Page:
Radiofrequency ablation: Inflammatory changes in the periablative zone can induce global organ effects, including liver regeneration

Nir Rozenblum, Evelyne Zeira, Baruch Bulvik, Svetlana Gourevitch, Hagit Yotvat, Eithan Galun, S. Nahum Goldberg*

*Corresponding author for this work

Research output: Contribution to journalArticlepeer-review

89 Scopus citations

Abstract

Purpose: To determine the kinetics of innate immune and hepatic response to the coagulation necrosis area that remains in situ after radiofrequency (RF) ablation, the cytokine profile of this response, and its local and global effect on the whole organ in a small-animal model. Materials and Methods: A standardized RF ablation dose (70°C for 5 minutes) was used to ablate more than 7% of the liver in 91 C57BL6 mice (wild type) according to a protocol approved by the animal care committee. The dynamic cellular response in the border zone surrounding ablation-induced coagulation and in the ablated lobe and an untreated lobe were characterized with immunohistochemistry 24 hours, 72 hours, 7 days, and 14 days after ablation (the time points at which cells migrate to necrotic tissues). After characterization of the cellular populations that reacted to the RF treatment, cytokines secreted by these cells were blocked, either by using interleukin-6 knockout mice (n = 24) or c-met inhibitor PHA 665752 (n = 15), to elucidate the key factors facilitating the wound healing response to RF ablation. Statistical significance was assessed with nonparametric analysis of variance. Results: RF ablation induces a strong time-dependent immunologic response at the perimeter of the necrotic zone. This includes massive accumulation of neutrophils, activated myofibroblasts, and macrophages peaking at 24 hours, 7 days, and 14 days after ablation, respectively. In correlation with myofibroblast accumulation, RF ablation induced hepatocyte proliferation in both the ablated lobe and an untreated lobe (mean, 165.15 and 230.4 cyclin-dependent kinase 47-positive cells per x20 field, respectively, at day 7; P < .02). Blockade of either IL-6 or c-met significantly reduced global hepatocyte proliferation (P < .05 for both), with the former reducing the accumulation of both macrophages and myofibroblasts surrounding the coagulation necrosis area (42.9 and 113.6 vs 7.3 and 46.6 macrophages and activated myofibroblasts per x20 field, respectively; P < .036 for both). Conclusion: Hepatic RF ablation induces not only a local periablational inflammatory zone but also more global proliferative effects on the liver. These IL-6- and/or c-met-mediated changes could potentially account for some of the local and distant tumor recurrence observed after treatment.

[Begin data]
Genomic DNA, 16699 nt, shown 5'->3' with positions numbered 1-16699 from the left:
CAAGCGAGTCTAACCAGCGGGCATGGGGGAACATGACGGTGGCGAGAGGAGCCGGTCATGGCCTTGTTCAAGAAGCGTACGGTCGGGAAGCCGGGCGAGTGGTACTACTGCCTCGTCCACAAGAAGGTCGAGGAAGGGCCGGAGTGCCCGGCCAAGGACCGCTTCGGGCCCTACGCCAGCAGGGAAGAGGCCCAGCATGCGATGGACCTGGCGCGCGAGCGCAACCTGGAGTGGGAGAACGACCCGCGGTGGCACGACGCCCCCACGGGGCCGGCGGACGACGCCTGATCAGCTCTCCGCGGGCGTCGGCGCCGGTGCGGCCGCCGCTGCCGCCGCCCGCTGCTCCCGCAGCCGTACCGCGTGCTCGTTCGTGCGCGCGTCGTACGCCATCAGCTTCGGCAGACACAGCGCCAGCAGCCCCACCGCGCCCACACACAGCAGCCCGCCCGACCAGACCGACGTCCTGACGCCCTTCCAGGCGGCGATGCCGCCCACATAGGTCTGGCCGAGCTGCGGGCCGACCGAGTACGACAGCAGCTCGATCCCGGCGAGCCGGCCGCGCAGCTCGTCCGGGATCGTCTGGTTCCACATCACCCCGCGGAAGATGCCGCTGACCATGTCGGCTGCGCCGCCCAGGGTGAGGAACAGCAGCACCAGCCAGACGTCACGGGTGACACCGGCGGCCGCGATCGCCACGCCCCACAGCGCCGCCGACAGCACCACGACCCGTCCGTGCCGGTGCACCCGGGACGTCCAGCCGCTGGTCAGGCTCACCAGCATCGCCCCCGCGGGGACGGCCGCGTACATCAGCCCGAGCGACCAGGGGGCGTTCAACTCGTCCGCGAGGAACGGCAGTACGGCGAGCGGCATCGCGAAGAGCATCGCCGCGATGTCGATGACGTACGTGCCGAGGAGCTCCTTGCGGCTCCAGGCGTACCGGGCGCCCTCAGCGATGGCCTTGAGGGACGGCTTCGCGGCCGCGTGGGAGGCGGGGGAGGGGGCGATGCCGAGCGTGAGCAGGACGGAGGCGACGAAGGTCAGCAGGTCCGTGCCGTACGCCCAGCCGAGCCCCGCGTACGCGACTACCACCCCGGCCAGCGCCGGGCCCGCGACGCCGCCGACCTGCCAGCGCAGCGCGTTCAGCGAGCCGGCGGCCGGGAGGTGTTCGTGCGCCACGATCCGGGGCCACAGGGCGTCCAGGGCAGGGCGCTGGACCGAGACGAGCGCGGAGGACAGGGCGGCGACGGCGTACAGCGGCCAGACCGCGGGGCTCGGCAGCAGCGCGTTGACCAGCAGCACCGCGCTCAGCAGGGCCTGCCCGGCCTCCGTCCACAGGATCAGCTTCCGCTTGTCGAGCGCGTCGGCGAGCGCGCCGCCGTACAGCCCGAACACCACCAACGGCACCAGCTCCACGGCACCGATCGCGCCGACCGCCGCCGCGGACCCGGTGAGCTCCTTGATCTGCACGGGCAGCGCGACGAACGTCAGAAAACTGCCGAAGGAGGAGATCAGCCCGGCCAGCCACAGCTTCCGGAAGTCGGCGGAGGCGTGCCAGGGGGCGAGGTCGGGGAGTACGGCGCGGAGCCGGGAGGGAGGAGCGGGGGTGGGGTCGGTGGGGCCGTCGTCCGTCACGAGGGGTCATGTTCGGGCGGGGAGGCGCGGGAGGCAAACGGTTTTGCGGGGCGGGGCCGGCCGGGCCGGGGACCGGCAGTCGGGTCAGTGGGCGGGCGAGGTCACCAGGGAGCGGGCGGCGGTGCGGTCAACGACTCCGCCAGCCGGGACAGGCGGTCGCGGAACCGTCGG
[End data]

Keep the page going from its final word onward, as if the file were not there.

Original languageAmerican English
Pages (from-to)416-425
Number of pages10
JournalRadiology
Volume276
Issue number2
DOIs
StatePublished - 1 Aug 2015
Externally publishedYes

Bibliographical note

Publisher Copyright:
© RSNA, 2015.

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